Is Brexit already affecting workforce planning?

By Anthony Wolny | 1st February 2019 | 10 min read

With a decision still yet to be reached as to the UK’s fate upon leaving the European Union (EU), many companies are still undoubtedly concerned about the potential impact a poor, or even no-deal scenario could have on the UK’s business economy.

If MPs vote to support any updated version of Theresa May’s Brexit deal before the 29th March, they will ensure that the UK stays on course to leave the EU with a pre-decided, negotiated deal. However, if they cannot agree on a unilateral withdrawal agreement, the country will remain in a state of limbo.

With a decision still yet to be reached, some businesses are already suffering from the ‘Brexit hit,’ especially when it comes to workforce planning. Recruitment, in terms of sourcing and attracting international talent to UK firms has become extremely difficult for many companies. Last year, HR Grapevine reported that a huge 96% of recruiters and hiring managers they had surveyed stated they would need to rethink their hiring strategies in relation to the Brexit outcome.

A Recruitment Sentiment survey conducted by Linkedin also showed that hiring professionals are already seeing a negative international impact: 37% decrease in Italian candidates, 35% reduction in French and German candidates, and a 33% reduction from a total of 27 other European countries.

The uncertainty around Brexit also has a significant technological impact, with some businesses looking towards the increased automation of roles to counteract any potential skills shortages. A survey conducted by Adecco Group found that one-third of UK employers are already planning on hiring robots in order to combat skills shortages.

The same research found that 34% of UK managers are also open to automating part of their current business structure to prevent a reliance on human skills, whilst 70% stated that they are concerned leaving the EU will make certain skill sets much harder to recruit for.

So, with the workplace outlook looking so pessimistic, what exactly can you do in order to safeguard your recruitment, retention and staff planning strategies for the future?

We’ve included our top tips for preparing your workforce for Brexit disruption below:

Build rather than buy

There a few ways in which you could choose to build on your existing resources, rather than buying in products and manpower. For example, you might choose to improve existing career pathways through job rotation, sabbatical schemes, secondments, and incentivised management training schemes. You could also strengthen your recruitment pipeline by hiring and building a strong in-house recruitment team, rather than relying on costly external agencies, and implementing attractive apprenticeship and graduate schemes.

Improve retention

Improving retention is particularly important if you already have a high level of employee turnover, or if you are likely to be particularly affected by Brexit. Understanding your current turnover level is therefore key – headline analysis can provide you with a rough overview, but it is also vital to understand attrition by site, job role, company sector, recruitment source etc. This, however, is only part of the story, as understanding why employees leave is also of vital importance – adequate analysis will be invaluable for pinpointing exactly where improvements can be made.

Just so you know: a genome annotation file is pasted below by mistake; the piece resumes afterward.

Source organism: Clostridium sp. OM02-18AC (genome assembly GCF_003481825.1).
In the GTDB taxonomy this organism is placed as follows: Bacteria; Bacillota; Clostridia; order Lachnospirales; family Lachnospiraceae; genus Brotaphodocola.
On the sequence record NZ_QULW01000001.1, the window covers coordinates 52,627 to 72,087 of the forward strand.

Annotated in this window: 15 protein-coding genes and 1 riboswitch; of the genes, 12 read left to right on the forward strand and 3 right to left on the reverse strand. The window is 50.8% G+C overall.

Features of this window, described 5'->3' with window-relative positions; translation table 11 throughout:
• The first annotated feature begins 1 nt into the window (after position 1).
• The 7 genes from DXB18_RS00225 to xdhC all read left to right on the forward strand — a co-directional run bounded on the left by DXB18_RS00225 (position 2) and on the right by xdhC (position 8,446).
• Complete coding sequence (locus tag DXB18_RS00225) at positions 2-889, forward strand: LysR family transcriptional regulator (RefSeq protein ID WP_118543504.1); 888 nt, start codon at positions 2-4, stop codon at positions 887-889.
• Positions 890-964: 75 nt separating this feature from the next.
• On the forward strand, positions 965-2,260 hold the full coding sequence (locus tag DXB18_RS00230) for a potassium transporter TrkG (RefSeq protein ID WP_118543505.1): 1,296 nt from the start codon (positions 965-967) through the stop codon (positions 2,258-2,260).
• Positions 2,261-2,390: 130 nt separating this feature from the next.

Improve company attraction

Whilst it is more desirable to upskill and promote current employees, hiring new recruits can still be a valid option if all other routes have been exhausted. In order to attract the best talent that you can, it is vitally important that your employer brand and recruitment processes are up to scratch – for example, do you have a good social media presence? Are you engaging and interacting with potential new employees in the right way to sell your business?

Recruitment can be stressful for even the most seasoned recruiter so removing as much of the stress as possible is important. Small businesses can lighten the load of recruiting with recruitment software for IRIS HR Pro. Large companies will love our ATS software add-on for IRIS Cascade HRi.

Collaborate with business peers

Utilising contacts and suppliers within your specific industry can be extremely beneficial during periods of economic uncertainty. For example, could you work together with partner companies to harness one efficient recruitment resource, band together to increase the supply of scant resources, or make use of external expertise that is not available in-house, such as certified employee training? Thinking of new ways to utilise business networks is key.


An obvious way to deal with workplace upheaval post-Brexit is to look towards automation to reduce a dependence on employees, particularly in business-critical areas. Obviously, this is a more appropriate option for some sectors or job roles than others in the short term, but it is possible that many routine and repetitive roles have the potential to be replaced by technological innovations over time. Essentially, if you find that your labour source becomes more expensive, stagnant or less readily available, then automation could well also factor in a cost-saving element.

Factoring these tips in, our ultimate takeaway message for HR professionals in the current business climate is to consider the changing nature of the workforce within your business, and make plans for reasonable adjustments in terms of workforce planning post- Brexit.

Would you like to see how a flexible, intuitive HR software could help you in analysing, planning for, and retaining your workforce during uncertain times? IRIS HR Pro is our small business HR software whereas larger businesses will be interested to learn more about IRIS Cascade HRi.